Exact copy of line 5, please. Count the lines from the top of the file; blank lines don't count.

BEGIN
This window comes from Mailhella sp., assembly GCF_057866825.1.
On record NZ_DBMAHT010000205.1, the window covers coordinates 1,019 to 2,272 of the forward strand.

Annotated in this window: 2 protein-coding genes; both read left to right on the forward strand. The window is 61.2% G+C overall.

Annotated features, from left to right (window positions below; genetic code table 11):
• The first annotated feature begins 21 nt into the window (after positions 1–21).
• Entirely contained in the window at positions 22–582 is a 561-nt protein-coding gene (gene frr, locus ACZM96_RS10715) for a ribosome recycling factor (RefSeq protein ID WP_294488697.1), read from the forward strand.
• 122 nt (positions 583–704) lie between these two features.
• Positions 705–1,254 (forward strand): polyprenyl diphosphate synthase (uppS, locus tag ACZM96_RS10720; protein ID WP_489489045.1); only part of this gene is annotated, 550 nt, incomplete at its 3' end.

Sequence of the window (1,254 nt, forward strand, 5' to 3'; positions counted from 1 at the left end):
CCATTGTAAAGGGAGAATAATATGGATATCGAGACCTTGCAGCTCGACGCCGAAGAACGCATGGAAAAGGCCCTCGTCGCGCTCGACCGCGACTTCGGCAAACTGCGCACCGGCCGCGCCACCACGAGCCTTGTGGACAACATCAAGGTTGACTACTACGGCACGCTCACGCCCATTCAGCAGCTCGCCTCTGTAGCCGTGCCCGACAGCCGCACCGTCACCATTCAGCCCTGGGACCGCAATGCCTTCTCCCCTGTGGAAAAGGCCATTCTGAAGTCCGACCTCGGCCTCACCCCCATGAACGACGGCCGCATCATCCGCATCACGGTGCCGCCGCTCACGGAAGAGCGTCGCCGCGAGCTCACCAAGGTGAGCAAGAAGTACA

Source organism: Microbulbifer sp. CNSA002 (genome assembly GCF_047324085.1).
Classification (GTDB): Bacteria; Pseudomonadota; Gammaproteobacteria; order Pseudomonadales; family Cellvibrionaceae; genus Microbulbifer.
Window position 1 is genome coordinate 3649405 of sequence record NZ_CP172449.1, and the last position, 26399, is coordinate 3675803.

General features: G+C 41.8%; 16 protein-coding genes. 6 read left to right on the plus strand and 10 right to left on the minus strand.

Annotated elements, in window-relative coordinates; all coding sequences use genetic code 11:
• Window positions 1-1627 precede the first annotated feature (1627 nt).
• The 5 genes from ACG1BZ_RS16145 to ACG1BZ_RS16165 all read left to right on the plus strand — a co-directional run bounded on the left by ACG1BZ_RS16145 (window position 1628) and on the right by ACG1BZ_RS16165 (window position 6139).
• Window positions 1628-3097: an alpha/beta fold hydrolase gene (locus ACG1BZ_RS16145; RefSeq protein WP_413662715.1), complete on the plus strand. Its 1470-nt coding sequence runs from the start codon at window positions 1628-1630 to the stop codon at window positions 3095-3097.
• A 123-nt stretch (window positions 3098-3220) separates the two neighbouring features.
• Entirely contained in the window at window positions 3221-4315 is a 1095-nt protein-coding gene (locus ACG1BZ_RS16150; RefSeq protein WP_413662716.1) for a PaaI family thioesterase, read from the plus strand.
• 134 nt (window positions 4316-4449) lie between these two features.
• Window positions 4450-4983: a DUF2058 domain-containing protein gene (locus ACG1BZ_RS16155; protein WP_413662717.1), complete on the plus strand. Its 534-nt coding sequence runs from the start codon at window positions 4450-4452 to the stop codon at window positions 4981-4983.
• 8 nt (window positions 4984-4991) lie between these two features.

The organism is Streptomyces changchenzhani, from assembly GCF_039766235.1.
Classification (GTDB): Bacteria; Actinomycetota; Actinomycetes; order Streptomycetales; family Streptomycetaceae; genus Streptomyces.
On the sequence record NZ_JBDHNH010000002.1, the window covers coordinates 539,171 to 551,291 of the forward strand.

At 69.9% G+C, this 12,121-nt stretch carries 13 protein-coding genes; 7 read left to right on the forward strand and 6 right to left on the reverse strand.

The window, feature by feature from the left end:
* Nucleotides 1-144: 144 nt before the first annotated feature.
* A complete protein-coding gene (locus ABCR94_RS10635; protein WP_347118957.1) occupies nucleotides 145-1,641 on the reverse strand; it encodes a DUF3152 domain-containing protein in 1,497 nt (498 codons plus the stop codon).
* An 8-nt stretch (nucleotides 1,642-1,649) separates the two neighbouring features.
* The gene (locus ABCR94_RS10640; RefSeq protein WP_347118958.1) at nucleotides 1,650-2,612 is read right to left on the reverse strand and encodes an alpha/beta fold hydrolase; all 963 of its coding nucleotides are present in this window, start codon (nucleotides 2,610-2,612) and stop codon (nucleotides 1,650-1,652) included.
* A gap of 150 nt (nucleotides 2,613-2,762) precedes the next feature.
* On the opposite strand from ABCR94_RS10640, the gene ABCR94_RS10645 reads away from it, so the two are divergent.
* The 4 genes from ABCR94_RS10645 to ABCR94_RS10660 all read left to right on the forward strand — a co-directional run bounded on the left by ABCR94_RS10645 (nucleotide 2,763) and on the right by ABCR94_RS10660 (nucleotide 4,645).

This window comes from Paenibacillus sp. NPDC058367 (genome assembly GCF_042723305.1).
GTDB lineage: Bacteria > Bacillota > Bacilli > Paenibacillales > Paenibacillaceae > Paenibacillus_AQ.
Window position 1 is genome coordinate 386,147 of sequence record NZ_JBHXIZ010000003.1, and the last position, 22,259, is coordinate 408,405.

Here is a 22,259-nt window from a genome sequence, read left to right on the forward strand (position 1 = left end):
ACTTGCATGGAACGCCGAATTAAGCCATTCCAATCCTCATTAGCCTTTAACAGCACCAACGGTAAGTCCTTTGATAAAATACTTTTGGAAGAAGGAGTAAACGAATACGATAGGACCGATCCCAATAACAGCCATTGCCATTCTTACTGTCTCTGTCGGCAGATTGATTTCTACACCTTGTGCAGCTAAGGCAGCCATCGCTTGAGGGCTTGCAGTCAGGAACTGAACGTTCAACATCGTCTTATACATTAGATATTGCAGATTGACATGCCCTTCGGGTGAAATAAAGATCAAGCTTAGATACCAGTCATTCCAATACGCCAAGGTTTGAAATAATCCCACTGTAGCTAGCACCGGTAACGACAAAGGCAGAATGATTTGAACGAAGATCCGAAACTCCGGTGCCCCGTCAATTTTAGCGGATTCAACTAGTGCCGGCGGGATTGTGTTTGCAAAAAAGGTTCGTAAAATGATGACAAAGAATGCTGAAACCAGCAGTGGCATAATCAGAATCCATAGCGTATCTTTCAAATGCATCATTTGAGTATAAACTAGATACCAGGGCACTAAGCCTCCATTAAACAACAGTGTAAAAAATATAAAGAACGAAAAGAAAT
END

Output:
• The first annotated feature begins 21 nt into the window (after positions 1–21).